Wednesday, August 31, 2016
Did The Calvinist Reformation Pave The Way For More Militant Atheism?
Johann Calvin- A "tyrant" to many but a "holy man" to his followers. He aspired to make Geneva the "holy city"
Travel to Geneva, as we did in August, 1997, and you can't help but be thoroughly impressed by this cultural, world class capital city in the southwest of Switzerland. Just sitting on the lake side and watching the Jet d' eau (color image lower right)and you have to marvel. Also, if you knew your Swiss history, how this location was a most uninviting place for freethinkers back in the 1530s, 1540s. After all, it was the zealous firebrand Johann Calvin (founder of Calvinism) who was called in 1536 to make Geneva the "Protestant Rome".
Did he succeed? Up to a point. But in his zealous program and reaction to it he may have unwittingly unleashed more militant, aggressive forms of atheism. Consider that even for lax Protestants - far less any Catholics - Geneva from 1541 to 1564 was not a very hospitable place. Committed to his program of rendering Geneva the "holy city" Calvin and his highly motivated minions went all out to do it. Their program included: routine and harsh censorship (i.e. no lewd, nude works of art), regular home visits by the clergy to ensure the faithful were toeing the line, and a network of informers who would have done the Nazis proud.
The regulation included every aspect of life from the style of women's shoes to the names allowed for children as well as pets. Those who flouted the proscriptions or regulations, such as naming a dog after Calvin, faced more sever punishment including banishment and even execution. Yale prof Carlos Eire, author of the book 'Reformations: The Early Modern World 1450-1650', notes that over the time period indicated no less than 58 people were put to death and 76 were banished. This was out of a town with a (then) population of roughly 10,000.
Eire in his monograph is clear that the most potent force in the Reformation period is Calvin. Too many not au fait with the man (other than the American work ethic stereotype, i.e. forged by strict Calvinism) aren't aware that while Martin Luther spread his influence mainly through Germany, Calvin's spanned all of Europe.
Interestingly, coincident with Calvin's reign, the Council of Trent (reactionary in itself) assembled over several periods from 1545 to 1563. It is not exaggeration to assert this Council set the program and course for Roman Catholicism for the next 400 years. One of its offshoots, in fact, was the Society of Jesus - otherwise known as the Jesuits. While the Jesuits have often been portrayed as the "shock troops" of Catholicism, it is truer to say that the Jesuits proudly reinforced the use of reason and pragmatism that - in Eire's words - "had always been an integral part of the Catholic tradition."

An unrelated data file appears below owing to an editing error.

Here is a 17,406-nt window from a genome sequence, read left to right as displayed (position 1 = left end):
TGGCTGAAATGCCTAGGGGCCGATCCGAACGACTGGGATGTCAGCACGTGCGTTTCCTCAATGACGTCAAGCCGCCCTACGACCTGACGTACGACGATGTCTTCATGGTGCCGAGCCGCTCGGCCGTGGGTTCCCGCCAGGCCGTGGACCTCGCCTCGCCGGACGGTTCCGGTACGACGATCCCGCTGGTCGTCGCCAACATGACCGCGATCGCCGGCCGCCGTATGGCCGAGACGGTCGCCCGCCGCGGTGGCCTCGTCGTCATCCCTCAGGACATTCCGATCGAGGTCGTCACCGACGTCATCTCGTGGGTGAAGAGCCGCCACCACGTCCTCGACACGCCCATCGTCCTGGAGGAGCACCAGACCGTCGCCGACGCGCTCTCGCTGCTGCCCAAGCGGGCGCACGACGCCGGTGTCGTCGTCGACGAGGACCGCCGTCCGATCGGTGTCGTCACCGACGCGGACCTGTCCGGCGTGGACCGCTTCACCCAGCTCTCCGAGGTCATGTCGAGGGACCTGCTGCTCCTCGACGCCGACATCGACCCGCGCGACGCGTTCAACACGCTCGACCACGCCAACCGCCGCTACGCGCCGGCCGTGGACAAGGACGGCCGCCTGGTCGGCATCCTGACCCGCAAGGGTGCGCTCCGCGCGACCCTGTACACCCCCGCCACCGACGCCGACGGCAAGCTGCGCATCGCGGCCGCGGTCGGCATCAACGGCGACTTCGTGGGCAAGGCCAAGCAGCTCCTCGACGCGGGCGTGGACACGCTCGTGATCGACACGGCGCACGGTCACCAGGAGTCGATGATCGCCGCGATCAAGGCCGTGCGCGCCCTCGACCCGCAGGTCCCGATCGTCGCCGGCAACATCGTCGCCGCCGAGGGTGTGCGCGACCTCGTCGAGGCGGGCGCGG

To substantiate this, attend theology (or philosophy) classes at any Jesuit -run university - as I did from 1964-67 at Loyola University, New Orleans. Discussions were wide ranging and critical thinking a required commodity. These attributes served me well even after I'd transferred to the University of South Florida to pursue my degree in astronomy (which Loyola did not offer.)
In fact, as I observed in my June 29, 2010 post, Loyola's Jesuits were in many ways directly responsible for my atheist path. As I noted:
"my questioning and suspicious mind and approach was only confirmed and augmented with each step I took, including a series of theology courses at Loyola. I'd also gone to hear one of the foremost Existentialist philosophers in the world, Jean-Paul Sartre, who came to the Loyola University Fieldhouse in 1964. And, of course, we learned at that lecture one of the cornerstone avoidances of the Existentialist, is "bad faith".
This was the cardinal sin, if you will. The most serious transgression an authentic being or person can make. By "bad faith", Sartre meant going against your own interior barometer, to "go along to get along". It made life relatively easy (few conflicts) but ultimately led to despair since an artificial life was substituted for an authentic one."
Given this, it doesn't appear to be a stretch that Calvinism's excesses spawned a vigorous reaction of questioning and criticism from the Jesuits, also the products of the Reformation. And just as my continued critical thinking led me to atheism, that Reformationist reaction might have led to a more ambitious, aggressive form of atheism - as later vindicated by the onslaught of modern science. Who needs popes, Canon law or '95 Theses' when Darwinian evolution and the Big Bang disclose supernatural agents as redundant?
Eire himself doesn't shy from the negative side of the Council of Trent including the Inquisition, the suppression of deviance, and the supremacy of value attached to celibacy and virginity. But looking at these in retrospect, they would have only incited an even more critical, hostile and militant atheism- of the form that ultimately took hold in the early 20th century, i.e. with philosophers such as Bertrand Russell and others.
Ultimately, I have to agree with Eire that the Calvinist legacy of the Reformation period incepted Christianity's fragmentation. With it, the epistemological space thereby created paved the way for secularism, skepticism ....and a hardy, no fools tolerated....atheism. It is hardly astonishing that since the Enlightenment one finds most physical scientists are atheists. This is not merely a reflection of their ideological choices but also of the recognition that there is no place for supernaturalism in modern physics, chemistry or biology.